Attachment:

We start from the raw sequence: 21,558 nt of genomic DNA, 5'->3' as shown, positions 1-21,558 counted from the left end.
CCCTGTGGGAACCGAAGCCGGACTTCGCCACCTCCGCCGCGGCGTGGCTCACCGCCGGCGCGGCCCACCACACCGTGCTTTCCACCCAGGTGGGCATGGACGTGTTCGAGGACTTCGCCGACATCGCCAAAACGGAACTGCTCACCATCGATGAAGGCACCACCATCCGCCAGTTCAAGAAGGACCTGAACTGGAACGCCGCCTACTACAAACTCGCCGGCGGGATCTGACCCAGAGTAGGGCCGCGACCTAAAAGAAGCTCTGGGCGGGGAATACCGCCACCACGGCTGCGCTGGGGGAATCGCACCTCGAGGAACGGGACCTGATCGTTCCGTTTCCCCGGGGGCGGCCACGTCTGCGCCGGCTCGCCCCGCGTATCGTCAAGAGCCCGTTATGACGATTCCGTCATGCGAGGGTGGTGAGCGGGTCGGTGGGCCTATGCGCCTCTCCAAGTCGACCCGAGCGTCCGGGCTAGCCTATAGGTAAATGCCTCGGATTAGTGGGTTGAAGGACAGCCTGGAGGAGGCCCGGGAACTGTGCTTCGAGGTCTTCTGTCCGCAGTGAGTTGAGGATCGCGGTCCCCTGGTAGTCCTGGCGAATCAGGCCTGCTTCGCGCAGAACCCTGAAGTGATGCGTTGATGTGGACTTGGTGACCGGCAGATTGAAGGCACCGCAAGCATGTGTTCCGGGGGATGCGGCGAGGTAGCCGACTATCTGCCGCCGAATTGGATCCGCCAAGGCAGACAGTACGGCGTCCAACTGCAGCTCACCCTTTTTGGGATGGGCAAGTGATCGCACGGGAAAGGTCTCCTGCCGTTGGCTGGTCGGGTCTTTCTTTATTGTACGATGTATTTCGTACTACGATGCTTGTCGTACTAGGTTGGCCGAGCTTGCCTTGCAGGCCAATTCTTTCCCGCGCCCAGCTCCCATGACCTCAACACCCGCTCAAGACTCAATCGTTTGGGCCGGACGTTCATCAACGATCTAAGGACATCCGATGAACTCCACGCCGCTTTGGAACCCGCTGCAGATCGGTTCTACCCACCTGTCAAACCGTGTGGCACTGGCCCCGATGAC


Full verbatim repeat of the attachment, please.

We start from the raw sequence: 21,558 nt of genomic DNA, 5'->3' as shown, positions 1-21,558 counted from the left end.
CCCTGTGGGAACCGAAGCCGGACTTCGCCACCTCCGCCGCGGCGTGGCTCACCGCCGGCGCGGCCCACCACACCGTGCTTTCCACCCAGGTGGGCATGGACGTGTTCGAGGACTTCGCCGACATCGCCAAAACGGAACTGCTCACCATCGATGAAGGCACCACCATCCGCCAGTTCAAGAAGGACCTGAACTGGAACGCCGCCTACTACAAACTCGCCGGCGGGATCTGACCCAGAGTAGGGCCGCGACCTAAAAGAAGCTCTGGGCGGGGAATACCGCCACCACGGCTGCGCTGGGGGAATCGCACCTCGAGGAACGGGACCTGATCGTTCCGTTTCCCCGGGGGCGGCCACGTCTGCGCCGGCTCGCCCCGCGTATCGTCAAGAGCCCGTTATGACGATTCCGTCATGCGAGGGTGGTGAGCGGGTCGGTGGGCCTATGCGCCTCTCCAAGTCGACCCGAGCGTCCGGGCTAGCCTATAGGTAAATGCCTCGGATTAGTGGGTTGAAGGACAGCCTGGAGGAGGCCCGGGAACTGTGCTTCGAGGTCTTCTGTCCGCAGTGAGTTGAGGATCGCGGTCCCCTGGTAGTCCTGGCGAATCAGGCCTGCTTCGCGCAGAACCCTGAAGTGATGCGTTGATGTGGACTTGGTGACCGGCAGATTGAAGGCACCGCAAGCATGTGTTCCGGGGGATGCGGCGAGGTAGCCGACTATCTGCCGCCGAATTGGATCCGCCAAGGCAGACAGTACGGCGTCCAACTGCAGCTCACCCTTTTTGGGATGGGCAAGTGATCGCACGGGAAAGGTCTCCTGCCGTTGGCTGGTCGGGTCTTTCTTTATTGTACGATGTATTTCGTACTACGATGCTTGTCGTACTAGGTTGGCCGAGCTTGCCTTGCAGGCCAATTCTTTCCCGCGCCCAGCTCCCATGACCTCAACACCCGCTCAAGACTCAATCGTTTGGGCCGGACGTTCATCAACGATCTAAGGACATCCGATGAACTCCACGCCGCTTTGGAACCCGCTGCAGATCGGTTCTACCCACCTGTCAAACCGTGTGGCACTGGCCCCGATGAC